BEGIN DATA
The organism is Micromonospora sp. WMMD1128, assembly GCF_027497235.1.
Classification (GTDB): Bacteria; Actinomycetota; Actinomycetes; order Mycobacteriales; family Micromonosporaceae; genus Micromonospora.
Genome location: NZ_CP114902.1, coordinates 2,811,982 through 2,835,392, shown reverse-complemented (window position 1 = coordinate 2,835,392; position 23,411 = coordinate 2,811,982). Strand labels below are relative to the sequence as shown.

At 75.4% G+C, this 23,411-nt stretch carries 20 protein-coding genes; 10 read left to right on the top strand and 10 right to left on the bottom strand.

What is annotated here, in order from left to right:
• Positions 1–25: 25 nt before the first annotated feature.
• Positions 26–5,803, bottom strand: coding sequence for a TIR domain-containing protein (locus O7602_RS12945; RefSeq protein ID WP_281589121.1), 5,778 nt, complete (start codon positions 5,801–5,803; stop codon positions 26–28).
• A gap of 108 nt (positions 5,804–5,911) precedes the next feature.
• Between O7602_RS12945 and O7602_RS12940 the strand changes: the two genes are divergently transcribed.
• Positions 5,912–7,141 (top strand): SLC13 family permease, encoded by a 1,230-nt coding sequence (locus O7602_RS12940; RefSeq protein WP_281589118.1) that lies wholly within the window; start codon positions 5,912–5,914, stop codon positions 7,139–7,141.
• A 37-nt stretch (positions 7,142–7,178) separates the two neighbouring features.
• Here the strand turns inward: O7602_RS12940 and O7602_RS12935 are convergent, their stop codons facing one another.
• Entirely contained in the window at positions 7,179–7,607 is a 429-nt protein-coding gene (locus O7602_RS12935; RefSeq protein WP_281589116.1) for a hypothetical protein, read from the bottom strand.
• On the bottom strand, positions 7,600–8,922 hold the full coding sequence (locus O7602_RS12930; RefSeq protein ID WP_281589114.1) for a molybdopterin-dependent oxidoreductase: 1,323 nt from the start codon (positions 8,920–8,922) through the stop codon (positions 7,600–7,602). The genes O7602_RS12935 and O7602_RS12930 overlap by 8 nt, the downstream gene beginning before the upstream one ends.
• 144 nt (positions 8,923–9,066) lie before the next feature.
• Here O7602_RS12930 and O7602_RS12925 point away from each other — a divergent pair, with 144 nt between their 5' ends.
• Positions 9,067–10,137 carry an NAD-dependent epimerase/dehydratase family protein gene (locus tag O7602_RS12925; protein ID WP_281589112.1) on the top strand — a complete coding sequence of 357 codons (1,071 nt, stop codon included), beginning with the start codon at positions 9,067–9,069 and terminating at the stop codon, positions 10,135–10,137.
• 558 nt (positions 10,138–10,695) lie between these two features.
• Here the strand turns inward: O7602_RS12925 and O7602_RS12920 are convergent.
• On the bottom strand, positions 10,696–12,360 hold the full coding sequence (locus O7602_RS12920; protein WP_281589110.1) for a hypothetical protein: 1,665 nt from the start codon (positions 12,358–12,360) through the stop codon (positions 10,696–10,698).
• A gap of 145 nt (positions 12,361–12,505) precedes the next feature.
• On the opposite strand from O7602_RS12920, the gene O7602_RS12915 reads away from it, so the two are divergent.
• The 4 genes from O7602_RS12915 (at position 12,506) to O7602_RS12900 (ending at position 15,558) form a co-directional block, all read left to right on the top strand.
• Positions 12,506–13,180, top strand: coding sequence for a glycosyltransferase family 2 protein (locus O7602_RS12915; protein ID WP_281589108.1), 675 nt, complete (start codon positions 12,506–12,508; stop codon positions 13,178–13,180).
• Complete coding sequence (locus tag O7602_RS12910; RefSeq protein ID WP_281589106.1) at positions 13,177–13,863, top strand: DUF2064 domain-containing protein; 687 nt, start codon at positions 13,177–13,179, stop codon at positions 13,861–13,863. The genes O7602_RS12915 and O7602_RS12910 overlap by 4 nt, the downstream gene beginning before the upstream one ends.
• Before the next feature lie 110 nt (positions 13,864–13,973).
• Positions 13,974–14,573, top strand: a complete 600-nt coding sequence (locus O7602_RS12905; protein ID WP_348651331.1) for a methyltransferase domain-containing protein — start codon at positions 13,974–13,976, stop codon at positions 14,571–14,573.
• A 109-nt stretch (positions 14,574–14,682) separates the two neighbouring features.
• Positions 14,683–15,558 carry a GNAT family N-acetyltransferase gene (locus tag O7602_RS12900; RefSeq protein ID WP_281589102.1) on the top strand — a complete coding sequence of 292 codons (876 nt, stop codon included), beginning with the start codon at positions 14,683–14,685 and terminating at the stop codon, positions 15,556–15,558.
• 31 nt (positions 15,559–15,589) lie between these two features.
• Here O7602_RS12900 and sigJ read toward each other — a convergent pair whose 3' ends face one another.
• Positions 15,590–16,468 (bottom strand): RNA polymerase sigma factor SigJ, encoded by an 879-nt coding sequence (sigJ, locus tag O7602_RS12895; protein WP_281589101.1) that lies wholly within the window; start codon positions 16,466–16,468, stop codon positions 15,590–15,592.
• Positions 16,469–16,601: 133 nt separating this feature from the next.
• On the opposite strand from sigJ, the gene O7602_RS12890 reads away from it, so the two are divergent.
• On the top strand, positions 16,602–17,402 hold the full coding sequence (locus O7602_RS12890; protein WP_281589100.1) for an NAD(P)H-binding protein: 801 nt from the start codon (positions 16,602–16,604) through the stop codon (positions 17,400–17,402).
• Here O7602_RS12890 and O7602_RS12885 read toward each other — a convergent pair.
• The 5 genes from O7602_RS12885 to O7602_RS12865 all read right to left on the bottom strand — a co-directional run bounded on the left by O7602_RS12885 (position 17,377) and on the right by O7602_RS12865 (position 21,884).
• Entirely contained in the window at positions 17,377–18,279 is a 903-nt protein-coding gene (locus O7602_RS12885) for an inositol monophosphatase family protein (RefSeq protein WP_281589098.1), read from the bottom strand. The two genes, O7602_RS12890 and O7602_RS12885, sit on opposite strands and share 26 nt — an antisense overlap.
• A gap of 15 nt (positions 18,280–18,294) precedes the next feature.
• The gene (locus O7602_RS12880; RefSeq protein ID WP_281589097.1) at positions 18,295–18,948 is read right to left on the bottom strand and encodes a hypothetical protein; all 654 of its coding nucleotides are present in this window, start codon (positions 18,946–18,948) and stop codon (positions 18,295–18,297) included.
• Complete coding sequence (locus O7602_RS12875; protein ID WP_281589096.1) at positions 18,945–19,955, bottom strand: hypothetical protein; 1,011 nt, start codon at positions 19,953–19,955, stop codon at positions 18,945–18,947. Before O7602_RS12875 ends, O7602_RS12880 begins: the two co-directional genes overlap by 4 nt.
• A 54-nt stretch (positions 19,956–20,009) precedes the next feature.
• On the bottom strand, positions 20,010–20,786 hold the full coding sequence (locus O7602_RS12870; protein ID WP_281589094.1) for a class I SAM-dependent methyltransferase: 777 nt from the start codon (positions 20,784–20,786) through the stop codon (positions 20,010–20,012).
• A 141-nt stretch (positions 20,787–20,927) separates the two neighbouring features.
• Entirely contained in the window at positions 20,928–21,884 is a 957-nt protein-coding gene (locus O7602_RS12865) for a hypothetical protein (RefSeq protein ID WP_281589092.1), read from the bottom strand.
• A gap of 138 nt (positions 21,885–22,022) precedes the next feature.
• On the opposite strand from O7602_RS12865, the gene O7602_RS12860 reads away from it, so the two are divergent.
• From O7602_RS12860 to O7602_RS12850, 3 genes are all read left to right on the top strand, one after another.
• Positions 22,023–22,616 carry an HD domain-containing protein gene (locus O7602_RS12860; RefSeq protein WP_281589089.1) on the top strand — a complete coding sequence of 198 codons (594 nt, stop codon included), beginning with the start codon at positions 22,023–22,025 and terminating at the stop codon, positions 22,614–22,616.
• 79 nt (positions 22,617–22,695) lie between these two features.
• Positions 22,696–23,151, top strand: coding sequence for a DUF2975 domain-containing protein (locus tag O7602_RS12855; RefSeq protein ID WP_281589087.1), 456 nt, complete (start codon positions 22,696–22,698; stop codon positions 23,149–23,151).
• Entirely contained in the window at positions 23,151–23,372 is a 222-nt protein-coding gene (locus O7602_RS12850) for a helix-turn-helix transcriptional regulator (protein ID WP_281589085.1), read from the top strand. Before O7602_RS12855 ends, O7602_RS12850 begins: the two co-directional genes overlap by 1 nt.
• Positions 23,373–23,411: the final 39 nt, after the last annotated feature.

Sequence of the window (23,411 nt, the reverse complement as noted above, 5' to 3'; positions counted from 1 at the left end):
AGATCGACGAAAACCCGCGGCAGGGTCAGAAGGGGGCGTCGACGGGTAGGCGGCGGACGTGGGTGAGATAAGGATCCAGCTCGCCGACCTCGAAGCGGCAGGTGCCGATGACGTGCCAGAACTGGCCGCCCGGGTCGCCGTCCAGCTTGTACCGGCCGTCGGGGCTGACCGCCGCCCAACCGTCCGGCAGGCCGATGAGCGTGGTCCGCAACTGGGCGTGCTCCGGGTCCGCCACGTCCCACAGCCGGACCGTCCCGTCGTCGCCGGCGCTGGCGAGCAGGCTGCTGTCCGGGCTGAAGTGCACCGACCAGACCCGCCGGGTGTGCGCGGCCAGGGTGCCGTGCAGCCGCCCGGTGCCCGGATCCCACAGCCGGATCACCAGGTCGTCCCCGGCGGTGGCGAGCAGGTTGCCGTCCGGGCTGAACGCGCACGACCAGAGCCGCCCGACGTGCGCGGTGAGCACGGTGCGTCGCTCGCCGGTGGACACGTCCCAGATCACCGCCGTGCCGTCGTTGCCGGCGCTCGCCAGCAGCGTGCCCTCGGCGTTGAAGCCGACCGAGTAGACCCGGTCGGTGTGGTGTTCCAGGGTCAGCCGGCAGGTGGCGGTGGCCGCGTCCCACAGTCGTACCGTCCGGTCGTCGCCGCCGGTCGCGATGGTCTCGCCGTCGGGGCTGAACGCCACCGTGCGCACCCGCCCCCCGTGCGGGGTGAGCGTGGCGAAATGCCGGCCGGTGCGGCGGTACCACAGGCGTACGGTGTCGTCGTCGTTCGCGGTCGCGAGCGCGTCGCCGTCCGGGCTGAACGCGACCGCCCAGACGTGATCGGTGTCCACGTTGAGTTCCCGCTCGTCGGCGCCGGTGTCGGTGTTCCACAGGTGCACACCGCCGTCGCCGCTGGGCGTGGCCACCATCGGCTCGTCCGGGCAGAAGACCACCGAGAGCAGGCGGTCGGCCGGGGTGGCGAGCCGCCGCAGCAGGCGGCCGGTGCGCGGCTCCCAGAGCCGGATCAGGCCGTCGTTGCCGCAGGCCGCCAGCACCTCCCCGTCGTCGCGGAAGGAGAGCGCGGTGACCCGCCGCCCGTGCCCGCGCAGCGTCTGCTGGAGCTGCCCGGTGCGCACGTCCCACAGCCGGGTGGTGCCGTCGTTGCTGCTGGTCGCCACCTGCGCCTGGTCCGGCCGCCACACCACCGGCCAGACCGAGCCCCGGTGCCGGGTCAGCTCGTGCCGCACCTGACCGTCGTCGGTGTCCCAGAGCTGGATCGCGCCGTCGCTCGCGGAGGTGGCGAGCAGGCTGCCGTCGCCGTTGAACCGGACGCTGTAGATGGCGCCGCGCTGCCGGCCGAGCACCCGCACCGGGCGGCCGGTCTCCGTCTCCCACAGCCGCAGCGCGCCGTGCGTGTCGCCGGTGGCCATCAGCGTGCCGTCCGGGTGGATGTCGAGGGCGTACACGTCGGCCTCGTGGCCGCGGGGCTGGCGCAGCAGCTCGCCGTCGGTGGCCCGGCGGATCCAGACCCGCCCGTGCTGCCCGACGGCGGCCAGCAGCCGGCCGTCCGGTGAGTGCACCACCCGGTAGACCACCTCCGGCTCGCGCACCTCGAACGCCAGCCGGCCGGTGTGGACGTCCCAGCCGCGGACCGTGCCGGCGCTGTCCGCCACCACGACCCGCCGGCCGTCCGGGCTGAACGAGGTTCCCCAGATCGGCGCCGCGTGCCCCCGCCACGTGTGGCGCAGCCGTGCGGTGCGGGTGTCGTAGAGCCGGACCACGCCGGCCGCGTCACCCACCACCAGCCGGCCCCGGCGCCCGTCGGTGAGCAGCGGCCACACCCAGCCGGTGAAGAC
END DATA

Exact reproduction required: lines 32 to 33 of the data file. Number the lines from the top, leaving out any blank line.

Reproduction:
• Positions 15,590–16,468 (bottom strand): RNA polymerase sigma factor SigJ, encoded by an 879-nt coding sequence (sigJ, locus tag O7602_RS12895; protein WP_281589101.1) that lies wholly within the window; start codon positions 16,466–16,468, stop codon positions 15,590–15,592.
• Positions 16,469–16,601: 133 nt separating this feature from the next.